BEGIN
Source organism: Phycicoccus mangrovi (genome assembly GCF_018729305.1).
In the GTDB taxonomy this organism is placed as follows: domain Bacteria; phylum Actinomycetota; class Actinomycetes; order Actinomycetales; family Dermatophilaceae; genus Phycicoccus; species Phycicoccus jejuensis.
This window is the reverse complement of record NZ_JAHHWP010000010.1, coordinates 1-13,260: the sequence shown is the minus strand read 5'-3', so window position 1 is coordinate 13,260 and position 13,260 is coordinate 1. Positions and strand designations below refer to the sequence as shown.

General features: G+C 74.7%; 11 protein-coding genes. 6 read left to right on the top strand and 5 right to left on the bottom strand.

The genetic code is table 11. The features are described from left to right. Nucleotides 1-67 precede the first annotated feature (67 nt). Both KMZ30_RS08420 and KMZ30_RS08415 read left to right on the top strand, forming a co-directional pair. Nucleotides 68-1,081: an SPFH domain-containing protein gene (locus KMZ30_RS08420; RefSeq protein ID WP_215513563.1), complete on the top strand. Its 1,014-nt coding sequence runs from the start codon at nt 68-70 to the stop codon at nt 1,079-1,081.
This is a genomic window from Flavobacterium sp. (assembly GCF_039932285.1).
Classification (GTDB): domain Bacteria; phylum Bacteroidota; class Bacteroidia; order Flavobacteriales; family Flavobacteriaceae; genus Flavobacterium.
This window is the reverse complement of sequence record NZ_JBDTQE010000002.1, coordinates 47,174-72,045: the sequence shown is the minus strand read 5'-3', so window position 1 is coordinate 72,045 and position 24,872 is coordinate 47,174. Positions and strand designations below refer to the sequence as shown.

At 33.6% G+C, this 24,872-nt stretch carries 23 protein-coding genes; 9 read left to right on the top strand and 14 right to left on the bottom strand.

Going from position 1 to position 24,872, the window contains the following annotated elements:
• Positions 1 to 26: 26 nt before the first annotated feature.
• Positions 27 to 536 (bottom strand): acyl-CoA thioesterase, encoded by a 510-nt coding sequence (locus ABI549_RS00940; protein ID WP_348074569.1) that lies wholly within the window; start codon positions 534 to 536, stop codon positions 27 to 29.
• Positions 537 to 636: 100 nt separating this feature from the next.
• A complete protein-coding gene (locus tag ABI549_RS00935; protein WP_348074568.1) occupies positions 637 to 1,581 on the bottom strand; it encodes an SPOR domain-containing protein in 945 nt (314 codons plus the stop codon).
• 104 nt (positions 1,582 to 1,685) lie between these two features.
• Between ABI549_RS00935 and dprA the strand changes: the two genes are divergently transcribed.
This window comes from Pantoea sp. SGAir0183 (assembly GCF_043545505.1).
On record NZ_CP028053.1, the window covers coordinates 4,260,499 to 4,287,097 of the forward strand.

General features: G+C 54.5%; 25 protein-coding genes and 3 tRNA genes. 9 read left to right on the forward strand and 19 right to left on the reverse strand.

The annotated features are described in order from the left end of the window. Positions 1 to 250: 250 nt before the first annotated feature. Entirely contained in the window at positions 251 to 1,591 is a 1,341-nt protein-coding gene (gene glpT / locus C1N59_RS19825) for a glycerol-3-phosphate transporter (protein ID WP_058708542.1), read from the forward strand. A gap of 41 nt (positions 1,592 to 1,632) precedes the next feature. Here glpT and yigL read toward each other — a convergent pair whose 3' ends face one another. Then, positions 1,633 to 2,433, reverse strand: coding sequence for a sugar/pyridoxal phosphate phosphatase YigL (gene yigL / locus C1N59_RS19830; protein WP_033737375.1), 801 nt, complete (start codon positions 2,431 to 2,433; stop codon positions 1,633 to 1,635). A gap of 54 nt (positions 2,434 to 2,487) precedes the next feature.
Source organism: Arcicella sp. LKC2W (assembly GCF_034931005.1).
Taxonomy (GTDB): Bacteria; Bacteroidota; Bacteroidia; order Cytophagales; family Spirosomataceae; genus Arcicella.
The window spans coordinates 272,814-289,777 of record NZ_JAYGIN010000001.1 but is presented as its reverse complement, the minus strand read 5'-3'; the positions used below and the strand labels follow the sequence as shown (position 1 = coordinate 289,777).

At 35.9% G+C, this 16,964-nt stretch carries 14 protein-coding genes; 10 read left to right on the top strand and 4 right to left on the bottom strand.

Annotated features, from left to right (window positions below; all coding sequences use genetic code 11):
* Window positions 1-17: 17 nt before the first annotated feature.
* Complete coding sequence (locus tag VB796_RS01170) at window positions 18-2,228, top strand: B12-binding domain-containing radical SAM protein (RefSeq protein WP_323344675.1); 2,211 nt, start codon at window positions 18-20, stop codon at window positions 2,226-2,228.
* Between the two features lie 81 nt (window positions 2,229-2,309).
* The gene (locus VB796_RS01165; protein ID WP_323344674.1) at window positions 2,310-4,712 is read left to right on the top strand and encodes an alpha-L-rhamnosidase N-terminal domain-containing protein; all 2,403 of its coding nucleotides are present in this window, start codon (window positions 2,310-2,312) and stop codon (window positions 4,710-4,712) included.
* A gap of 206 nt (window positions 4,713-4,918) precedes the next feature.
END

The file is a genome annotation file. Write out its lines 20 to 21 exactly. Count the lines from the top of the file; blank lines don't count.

The annotated features are described in order from the left end of the window. Positions 1 to 250: 250 nt before the first annotated feature. Entirely contained in the window at positions 251 to 1,591 is a 1,341-nt protein-coding gene (gene glpT / locus C1N59_RS19825) for a glycerol-3-phosphate transporter (protein ID WP_058708542.1), read from the forward strand. A gap of 41 nt (positions 1,592 to 1,632) precedes the next feature. Here glpT and yigL read toward each other — a convergent pair whose 3' ends face one another. Then, positions 1,633 to 2,433, reverse strand: coding sequence for a sugar/pyridoxal phosphate phosphatase YigL (gene yigL / locus C1N59_RS19830; protein WP_033737375.1), 801 nt, complete (start codon positions 2,431 to 2,433; stop codon positions 1,633 to 1,635). A gap of 54 nt (positions 2,434 to 2,487) precedes the next feature.
Source organism: Arcicella sp. LKC2W (assembly GCF_034931005.1).